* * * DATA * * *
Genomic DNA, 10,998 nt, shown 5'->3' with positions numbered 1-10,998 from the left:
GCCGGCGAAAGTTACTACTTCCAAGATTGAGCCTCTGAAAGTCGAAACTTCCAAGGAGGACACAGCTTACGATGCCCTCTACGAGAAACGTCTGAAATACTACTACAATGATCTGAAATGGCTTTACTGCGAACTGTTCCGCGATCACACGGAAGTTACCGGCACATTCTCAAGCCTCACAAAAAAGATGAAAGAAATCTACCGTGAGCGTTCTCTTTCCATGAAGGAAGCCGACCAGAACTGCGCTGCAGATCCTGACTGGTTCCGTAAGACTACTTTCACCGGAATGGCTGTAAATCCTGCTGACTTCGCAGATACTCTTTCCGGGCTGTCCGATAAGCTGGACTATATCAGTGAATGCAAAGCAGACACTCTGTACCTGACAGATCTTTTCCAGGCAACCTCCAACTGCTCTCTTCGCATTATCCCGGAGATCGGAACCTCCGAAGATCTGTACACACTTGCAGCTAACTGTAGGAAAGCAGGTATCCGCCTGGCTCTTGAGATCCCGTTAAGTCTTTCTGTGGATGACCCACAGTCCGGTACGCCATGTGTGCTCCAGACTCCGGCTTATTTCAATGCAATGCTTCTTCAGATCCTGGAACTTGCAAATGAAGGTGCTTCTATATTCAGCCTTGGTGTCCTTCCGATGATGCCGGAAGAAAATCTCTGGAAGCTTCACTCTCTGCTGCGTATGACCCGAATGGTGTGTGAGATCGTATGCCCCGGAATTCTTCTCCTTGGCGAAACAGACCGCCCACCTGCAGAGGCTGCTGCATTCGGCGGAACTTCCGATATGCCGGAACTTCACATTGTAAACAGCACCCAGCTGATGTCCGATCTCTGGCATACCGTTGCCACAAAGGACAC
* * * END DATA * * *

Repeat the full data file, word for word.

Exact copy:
Genomic DNA, 10,998 nt, shown 5'->3' with positions numbered 1-10,998 from the left:
GCCGGCGAAAGTTACTACTTCCAAGATTGAGCCTCTGAAAGTCGAAACTTCCAAGGAGGACACAGCTTACGATGCCCTCTACGAGAAACGTCTGAAATACTACTACAATGATCTGAAATGGCTTTACTGCGAACTGTTCCGCGATCACACGGAAGTTACCGGCACATTCTCAAGCCTCACAAAAAAGATGAAAGAAATCTACCGTGAGCGTTCTCTTTCCATGAAGGAAGCCGACCAGAACTGCGCTGCAGATCCTGACTGGTTCCGTAAGACTACTTTCACCGGAATGGCTGTAAATCCTGCTGACTTCGCAGATACTCTTTCCGGGCTGTCCGATAAGCTGGACTATATCAGTGAATGCAAAGCAGACACTCTGTACCTGACAGATCTTTTCCAGGCAACCTCCAACTGCTCTCTTCGCATTATCCCGGAGATCGGAACCTCCGAAGATCTGTACACACTTGCAGCTAACTGTAGGAAAGCAGGTATCCGCCTGGCTCTTGAGATCCCGTTAAGTCTTTCTGTGGATGACCCACAGTCCGGTACGCCATGTGTGCTCCAGACTCCGGCTTATTTCAATGCAATGCTTCTTCAGATCCTGGAACTTGCAAATGAAGGTGCTTCTATATTCAGCCTTGGTGTCCTTCCGATGATGCCGGAAGAAAATCTCTGGAAGCTTCACTCTCTGCTGCGTATGACCCGAATGGTGTGTGAGATCGTATGCCCCGGAATTCTTCTCCTTGGCGAAACAGACCGCCCACCTGCAGAGGCTGCTGCATTCGGCGGAACTTCCGATATGCCGGAACTTCACATTGTAAACAGCACCCAGCTGATGTCCGATCTCTGGCATACCGTTGCCACAAAGGACAC